The American Cancer Society's (ACS) updated guidelines on breast cancer screening pushed back the mammogram start age to 45 years old. In addition, the society suggests that women can 'skip' the manual breast checks offered by doctors on a routine basis. What happened to the benefits of regular checkups and early detection? After an in-depth review of medical studies, the cancer society found that these 'measures' are not very successful.

"The chance that you're going to find a cancer and save a life is actually very small," said Dr. Otis Brawley, ACS' chief medical officer.

Adding to the confusion are the varying ages recommended by three key groups for kicking off regular mammograms: American College of Obstetricians and Gynecologists said 40 years old, the ACS recommended 45 years old and lastly, the U.S. Preventive Services Task Force said 50 years old. The difference lies in the way each group handles the pros and cons of mammograms, which can also cause harm in its goal to save lives.

In a gist, here's what ACS is recommending now for women with average risk of developing breast cancer:

  •  (Qualified Recommended) Women can opt to start annual mammogram screenings between 40 and 44 years old.
  •  (Strong Recommendation) Women are strongly recommended to have regular screenings starting 45 years old.
  •  (Qualified Recommended) Women should be screened annually between ages 45 and 54 years old.
  •  (Qualified Recommendation) Women can be screened every other year or maintain the opportunity to be screened annually starting 55 years old.
  •  (Qualified Recommendation) As long as overall health is good and life expectancy exceeds 10 years, women are advised to undergo regular mammograms.
  •  ACS deems self-exams 'no longer necessary' and suggests doctors to cease offering manual breast exams.

Resistance from the Medical Community

ACS highlighted the dangers of false-positive mammograms results which is high for women below 45 years old. Younger women have denser breasts, therefore it makes tumors harder to spot on the images. Brawley expressed that false-positive results have big impacts on women who sometimes get so terrified they end up not getting mammography in succeeding years.

Brawley also pointed to the mammogram's potential of catching a 'very small breast cancer' that could fail to progress or could disappear on its own. However, doctors could not always distinguish the harmful ones from the harmless ones with potential regression. This leads doctors to treat all breast cancers they find, which means women could be getting harmful treatments and its side effects such as radiation when it is possible that the tumor won't even progress to a stage that it could cause health problems. Case in point was a 2014 Canadian study which revealed 106 breast cancer patients out of 44,925 were treated 'unnecessarily'.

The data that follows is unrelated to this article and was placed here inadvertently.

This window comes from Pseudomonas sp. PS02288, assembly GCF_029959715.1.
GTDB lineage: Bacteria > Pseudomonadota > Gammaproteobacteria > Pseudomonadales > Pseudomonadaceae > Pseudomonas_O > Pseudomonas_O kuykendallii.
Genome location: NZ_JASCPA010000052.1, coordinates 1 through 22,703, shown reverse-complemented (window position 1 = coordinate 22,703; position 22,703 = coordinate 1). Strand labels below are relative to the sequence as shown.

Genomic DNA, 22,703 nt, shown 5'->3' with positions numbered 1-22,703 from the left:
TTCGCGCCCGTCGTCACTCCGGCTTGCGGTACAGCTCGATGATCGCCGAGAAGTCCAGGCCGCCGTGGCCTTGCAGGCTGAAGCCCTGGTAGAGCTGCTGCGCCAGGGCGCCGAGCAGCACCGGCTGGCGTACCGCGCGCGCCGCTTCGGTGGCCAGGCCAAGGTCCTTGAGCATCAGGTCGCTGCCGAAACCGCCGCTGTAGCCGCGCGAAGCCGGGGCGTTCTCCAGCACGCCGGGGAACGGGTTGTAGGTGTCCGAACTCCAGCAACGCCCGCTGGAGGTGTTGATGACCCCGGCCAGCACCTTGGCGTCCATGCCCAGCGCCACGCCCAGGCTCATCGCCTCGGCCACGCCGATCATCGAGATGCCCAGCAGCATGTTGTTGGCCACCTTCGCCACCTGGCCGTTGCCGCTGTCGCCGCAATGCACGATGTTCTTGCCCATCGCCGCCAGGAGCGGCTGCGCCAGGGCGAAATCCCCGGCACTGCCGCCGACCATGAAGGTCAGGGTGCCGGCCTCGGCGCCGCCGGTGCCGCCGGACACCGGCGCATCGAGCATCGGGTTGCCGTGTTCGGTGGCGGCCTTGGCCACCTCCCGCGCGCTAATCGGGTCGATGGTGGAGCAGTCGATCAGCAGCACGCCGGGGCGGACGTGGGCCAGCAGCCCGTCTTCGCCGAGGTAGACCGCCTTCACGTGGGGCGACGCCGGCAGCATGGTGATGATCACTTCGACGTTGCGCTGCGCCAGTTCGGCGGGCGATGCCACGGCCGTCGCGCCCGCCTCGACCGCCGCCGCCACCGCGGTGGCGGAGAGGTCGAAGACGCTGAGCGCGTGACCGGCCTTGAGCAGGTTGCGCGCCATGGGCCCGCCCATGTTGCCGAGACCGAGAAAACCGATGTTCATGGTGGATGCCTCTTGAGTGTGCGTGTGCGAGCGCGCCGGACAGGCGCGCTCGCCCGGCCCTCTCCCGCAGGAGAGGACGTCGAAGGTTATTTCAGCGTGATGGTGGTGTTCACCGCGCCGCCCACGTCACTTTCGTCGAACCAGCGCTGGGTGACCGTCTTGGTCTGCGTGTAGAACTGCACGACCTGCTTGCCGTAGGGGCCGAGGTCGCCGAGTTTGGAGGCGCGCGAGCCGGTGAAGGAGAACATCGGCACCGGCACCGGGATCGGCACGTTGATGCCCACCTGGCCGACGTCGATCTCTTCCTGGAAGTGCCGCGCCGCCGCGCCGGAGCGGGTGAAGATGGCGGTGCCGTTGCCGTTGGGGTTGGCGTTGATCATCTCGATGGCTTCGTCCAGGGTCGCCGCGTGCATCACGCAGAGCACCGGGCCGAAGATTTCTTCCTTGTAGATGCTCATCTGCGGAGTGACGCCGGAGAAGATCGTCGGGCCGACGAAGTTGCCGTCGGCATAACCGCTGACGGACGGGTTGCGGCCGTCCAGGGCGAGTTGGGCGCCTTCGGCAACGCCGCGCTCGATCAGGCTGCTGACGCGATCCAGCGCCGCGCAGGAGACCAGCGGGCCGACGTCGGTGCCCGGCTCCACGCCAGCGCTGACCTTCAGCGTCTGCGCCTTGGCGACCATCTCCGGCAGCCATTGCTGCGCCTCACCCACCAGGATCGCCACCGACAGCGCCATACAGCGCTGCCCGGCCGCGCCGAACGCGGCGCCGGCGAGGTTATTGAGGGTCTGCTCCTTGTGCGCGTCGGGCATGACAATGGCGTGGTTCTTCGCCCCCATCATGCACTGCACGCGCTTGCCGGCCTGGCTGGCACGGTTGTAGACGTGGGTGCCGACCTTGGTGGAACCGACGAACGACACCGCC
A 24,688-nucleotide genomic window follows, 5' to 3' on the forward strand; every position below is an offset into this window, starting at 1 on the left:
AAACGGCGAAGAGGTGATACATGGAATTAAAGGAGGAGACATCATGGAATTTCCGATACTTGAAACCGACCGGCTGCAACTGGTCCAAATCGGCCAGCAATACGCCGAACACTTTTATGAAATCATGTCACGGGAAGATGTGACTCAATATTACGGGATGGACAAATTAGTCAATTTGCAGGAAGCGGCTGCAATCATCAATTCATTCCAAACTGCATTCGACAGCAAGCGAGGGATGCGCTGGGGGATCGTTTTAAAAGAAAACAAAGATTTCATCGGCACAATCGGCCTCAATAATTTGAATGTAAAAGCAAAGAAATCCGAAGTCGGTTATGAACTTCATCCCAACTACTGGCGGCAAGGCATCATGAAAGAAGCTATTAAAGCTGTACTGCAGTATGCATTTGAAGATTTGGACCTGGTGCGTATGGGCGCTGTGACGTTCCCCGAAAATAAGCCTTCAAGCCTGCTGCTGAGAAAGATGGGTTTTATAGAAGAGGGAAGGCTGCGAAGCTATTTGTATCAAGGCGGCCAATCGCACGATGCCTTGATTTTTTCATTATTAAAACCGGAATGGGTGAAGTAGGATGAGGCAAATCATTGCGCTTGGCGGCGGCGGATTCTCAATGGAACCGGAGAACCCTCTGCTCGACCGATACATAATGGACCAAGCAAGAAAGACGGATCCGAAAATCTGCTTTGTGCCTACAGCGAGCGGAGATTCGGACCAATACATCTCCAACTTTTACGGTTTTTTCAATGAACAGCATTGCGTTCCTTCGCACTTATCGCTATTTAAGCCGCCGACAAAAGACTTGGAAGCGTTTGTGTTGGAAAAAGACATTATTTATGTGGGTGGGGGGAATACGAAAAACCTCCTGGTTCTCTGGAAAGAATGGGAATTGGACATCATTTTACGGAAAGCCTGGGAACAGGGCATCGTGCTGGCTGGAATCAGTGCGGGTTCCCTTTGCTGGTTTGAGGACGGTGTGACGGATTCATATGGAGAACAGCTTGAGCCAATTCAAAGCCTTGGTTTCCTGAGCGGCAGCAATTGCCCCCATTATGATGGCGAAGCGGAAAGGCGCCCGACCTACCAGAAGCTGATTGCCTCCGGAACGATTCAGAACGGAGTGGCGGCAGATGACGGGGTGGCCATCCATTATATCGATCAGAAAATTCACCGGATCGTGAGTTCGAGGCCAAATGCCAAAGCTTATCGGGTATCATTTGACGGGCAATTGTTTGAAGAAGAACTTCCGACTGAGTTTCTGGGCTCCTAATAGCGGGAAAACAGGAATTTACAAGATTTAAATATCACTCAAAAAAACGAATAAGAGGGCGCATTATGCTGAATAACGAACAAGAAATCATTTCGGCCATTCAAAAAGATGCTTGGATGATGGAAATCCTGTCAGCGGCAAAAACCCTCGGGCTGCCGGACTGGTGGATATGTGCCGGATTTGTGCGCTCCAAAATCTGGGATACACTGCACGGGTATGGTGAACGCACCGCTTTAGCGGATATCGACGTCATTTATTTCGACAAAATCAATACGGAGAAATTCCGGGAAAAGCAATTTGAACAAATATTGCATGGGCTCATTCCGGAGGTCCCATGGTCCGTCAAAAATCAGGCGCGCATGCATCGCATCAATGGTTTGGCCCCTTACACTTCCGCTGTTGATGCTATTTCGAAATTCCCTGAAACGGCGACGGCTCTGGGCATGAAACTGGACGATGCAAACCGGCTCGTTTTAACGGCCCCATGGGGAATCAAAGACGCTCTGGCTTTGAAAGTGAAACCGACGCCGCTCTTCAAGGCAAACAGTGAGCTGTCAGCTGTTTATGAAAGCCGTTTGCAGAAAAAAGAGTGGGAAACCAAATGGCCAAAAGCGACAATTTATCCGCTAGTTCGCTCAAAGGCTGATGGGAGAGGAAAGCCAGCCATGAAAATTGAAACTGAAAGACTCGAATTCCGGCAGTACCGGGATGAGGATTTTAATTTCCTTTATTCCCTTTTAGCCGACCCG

However, some doctors are looking at a different angle.

Radiologist Dr. Lora Barke is the medical director at Invision Sally Jobe, a breast imaging specialty center. She expressed that breast cancer is one of the few medical conditions wherein patients can select prevention when detected early.

"It's one of the cancers we can screen for so it's such a shame people aren't taking advantage of that screening tool," said Barke who explained that the revised guidelines stemmed from the fact that mammograms could create 'false positives'.

Another doctor shared the same perspective with Barke. Dr. Therese Bevers, Cancer Prevention Center medical director at the University of Texas MD Anderson Cancer Center said the harm linked to false-positive reading are exaggerated. She expressed that while mammograms are time-consuming and the week spent waiting for the results is 'not fun', women who take the 'extra effort' are reassured that they don't have cancer.

Medical experts criticized the new guidelines by stating that the studies reviewed by ACS were mostly film mammography. In the U.S., this was entirely replaced by a digital mammography, which gives a clearer image of the scanned breasts with lower false-positive risks. The critics also said that the ACS only focused on whether screenings saved lives and not on the more important picture: whether screenings were able to detect cancer at an early age so that patients can avoid the drastic treatments like mastectomy and chemotherapy.

"The American Cancer Society made the value judgment that screening is only worth it if improves survival. There's an arrogance to that. Let women decide what's meaningful to them," said breast cancer survivor Dr. Marisa Weiss, president of

Photo: Joshua Smith | Flickr

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